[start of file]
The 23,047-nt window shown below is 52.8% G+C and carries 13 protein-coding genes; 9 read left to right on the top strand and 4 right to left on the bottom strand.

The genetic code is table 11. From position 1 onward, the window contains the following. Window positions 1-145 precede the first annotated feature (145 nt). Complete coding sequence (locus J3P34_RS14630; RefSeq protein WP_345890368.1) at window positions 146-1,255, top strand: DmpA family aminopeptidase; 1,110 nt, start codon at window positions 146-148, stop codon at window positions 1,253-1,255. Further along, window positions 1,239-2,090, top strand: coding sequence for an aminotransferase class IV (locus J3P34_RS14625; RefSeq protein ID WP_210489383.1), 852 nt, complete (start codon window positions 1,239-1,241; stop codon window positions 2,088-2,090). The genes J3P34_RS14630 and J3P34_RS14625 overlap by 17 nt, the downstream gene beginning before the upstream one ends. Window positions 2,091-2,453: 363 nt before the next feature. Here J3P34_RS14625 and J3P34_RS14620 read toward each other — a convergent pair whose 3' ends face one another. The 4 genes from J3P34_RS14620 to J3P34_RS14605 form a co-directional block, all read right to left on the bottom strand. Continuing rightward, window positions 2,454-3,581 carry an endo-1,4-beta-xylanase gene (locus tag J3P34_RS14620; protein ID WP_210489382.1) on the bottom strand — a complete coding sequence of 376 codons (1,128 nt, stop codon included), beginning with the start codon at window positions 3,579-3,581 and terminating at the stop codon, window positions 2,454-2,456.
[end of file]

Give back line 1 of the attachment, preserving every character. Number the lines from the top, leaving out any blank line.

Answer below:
The 23,047-nt window shown below is 52.8% G+C and carries 13 protein-coding genes; 9 read left to right on the top strand and 4 right to left on the bottom strand.